Wood is looking good these days when it comes to home heating. The supply is local, the price is relatively stable (at least compared to oil), and the carbon in wood does not contribute to climate change (since it’s already in the biosphere.) But the recent influx of homeowners who’ve never burned wood into the firewood market has raised the age-old question: how much wood is there, exactly, in a cord of firewood?
The simple answer is 128 cubic feet. The exact answer is an 8-foot pile of 4-foot-long logs that are stacked 4-feet high. The real-life answer is that no two cords are alike.
The problems begin because almost nobody burns firewood in round, four-foot lengths. Job one for either you or your firewood supplier is to cut the 128 cubic feet of wood to stove length (usually 16-, 18-, or 20-inch) chunks. This process is going to increase the pile’s volume since the space between the cut ends is going to make the stack wider than the original four feet.
The next step is to split the stove-length chunks into manageable pieces. Splitting the wood is going to reduce its volume because the knots and other irregularities that were creating air space between the round logs are going to be reduced in size and packed tighter in the pile after they’re split. Unless, of course, the initial roundwood was extremely smooth, in which case splitting the wood will increase its volume.
Of course, the first person to actually measure the volume of wood in the cord is likely to be you, the homeowner, as you stack it into your woodshed. The person who initially sold the firewood “log length” made an estimate based on how many trunks can fit on the truck. Then the person who sold the wood “cut, split, and delivered” made an estimate of how deep the pile has to be in the bed of the dump truck to equal a cord. Many firewood purveyors use a rule-of-thumb of 200 cubic feet of piled wood, or two loads thrown into the bed of a full-sized pickup truck, as the equivalent of one stacked cord.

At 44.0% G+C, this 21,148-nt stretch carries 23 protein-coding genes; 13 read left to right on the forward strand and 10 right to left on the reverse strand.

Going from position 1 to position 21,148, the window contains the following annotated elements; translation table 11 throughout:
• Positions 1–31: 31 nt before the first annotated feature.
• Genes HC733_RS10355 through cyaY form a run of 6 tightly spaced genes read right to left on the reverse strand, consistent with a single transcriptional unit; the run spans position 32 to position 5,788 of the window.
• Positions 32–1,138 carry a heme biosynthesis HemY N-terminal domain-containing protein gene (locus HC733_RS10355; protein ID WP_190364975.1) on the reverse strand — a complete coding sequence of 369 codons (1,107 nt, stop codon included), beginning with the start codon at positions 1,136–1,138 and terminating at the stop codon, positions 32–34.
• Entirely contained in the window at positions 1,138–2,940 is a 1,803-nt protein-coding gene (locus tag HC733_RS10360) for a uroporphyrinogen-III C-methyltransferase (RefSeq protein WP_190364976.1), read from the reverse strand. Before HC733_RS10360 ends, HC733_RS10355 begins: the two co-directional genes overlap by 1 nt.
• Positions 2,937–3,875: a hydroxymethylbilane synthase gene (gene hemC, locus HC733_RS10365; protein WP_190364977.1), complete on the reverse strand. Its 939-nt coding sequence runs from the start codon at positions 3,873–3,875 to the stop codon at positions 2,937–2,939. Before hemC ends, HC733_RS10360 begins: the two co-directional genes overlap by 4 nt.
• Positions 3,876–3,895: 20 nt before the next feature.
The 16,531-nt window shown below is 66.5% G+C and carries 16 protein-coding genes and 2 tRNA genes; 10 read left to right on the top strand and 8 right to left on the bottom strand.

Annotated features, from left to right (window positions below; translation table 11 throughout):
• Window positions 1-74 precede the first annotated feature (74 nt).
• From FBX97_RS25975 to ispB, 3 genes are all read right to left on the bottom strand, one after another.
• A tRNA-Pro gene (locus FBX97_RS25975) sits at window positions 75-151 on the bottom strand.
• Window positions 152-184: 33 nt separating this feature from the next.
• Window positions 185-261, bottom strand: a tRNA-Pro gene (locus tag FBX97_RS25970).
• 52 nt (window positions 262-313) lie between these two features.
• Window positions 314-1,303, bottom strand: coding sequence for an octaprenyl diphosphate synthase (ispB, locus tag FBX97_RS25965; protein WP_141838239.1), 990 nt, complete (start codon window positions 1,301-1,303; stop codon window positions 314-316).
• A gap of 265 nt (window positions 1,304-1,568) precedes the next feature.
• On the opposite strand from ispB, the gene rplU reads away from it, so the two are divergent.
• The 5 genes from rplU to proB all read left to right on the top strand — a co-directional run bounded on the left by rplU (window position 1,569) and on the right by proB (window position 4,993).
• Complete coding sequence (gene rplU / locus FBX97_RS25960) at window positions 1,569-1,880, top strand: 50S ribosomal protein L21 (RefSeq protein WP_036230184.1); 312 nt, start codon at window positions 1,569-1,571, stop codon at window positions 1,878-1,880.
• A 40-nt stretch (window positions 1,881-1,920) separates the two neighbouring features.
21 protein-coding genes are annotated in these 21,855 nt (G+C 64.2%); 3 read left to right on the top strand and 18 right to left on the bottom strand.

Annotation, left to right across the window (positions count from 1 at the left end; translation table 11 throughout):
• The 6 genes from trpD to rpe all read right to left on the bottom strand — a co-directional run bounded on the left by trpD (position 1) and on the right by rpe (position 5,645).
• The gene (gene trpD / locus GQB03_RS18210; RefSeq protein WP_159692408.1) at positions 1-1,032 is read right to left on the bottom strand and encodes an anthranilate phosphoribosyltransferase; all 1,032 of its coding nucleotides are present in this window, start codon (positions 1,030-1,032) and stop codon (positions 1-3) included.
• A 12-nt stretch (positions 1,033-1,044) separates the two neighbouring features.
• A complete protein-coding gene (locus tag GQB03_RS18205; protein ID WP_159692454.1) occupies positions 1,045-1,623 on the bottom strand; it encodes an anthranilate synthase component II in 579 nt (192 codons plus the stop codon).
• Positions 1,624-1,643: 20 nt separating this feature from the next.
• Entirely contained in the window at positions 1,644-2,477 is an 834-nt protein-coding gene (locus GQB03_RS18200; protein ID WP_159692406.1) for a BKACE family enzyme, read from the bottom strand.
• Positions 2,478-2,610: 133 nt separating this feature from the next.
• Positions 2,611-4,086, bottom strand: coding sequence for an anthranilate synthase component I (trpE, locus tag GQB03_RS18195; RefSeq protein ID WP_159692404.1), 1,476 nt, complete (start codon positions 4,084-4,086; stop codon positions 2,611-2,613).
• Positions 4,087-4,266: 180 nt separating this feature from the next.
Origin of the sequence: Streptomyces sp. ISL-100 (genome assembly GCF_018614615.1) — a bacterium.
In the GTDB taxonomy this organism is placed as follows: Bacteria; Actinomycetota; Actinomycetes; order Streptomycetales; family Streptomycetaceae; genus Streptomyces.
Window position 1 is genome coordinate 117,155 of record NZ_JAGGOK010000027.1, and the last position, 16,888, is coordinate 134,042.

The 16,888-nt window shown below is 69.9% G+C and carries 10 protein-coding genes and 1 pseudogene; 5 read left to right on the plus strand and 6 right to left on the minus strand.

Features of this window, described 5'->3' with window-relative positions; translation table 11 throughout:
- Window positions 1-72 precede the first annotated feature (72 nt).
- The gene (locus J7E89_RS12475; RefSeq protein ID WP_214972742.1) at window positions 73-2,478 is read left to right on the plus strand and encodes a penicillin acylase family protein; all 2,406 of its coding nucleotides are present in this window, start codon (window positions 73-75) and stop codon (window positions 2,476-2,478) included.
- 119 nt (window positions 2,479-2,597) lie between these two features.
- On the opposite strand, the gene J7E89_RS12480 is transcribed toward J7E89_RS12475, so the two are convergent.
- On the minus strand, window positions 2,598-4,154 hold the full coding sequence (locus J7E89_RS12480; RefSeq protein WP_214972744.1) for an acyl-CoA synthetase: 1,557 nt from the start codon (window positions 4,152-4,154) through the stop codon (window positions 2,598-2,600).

Adding to the confusion is the term you’ll hear sometimes, the “face cord,” which is defined as whatever the firewood dealer wants it to mean, usually being a stack of stove wood eight feet long by four feet high. If the stovewood is 16 inches long, the face cord is equal to one third of a regular cord. If it’s 12 inches long, it’s a quarter cord. Either way, it’s a fraction of a true cord.
Then there’s the dryness factor, since wood will shrink between 2% and 10% across the grain as it dries. How can you tell if the wood you are buying is “green” (wet) or “seasoned” (dry)? Green wood in general is heavier, has tight bark, and does not have any splits or cracks in it. Seasoned wood is lighter, often has loose or missing bark, and is cracked or “checked” from drying.
In short, a perfectly legal cord of wood – 128 cubic feet of green roundwood, four feet long, bark attached, casually piled – could conceivably be reduced to 90 cubic feet by the time it’s dried, debarked, cut and split, and neatly stacked under cover in your woodshed.
The key for the consumer is to know how much they’re being charged, and for what. In other words, “Trust, but verify.” A price of $350 per cord might be a relative bargain if that cord ends up filling 150 cubic feet in your woodshed, especially if it’s a high-BTU wood, such as oak, hard maple, or hickory. These species pack 20 percent more BTUs than cherry, paper birch, or soft maple, for example. Pay $150 for what’s really a 16-inch face cord, and you’ve been ripped off, regardless of the species.
The bottom line is that, when heating oil is selling for $4.00 per gallon, the equivalent BTUs in a cord of seasoned, mixed species hardwood are worth $557.08. If you’re paying less than that for 128 cubic feet, you’re ahead.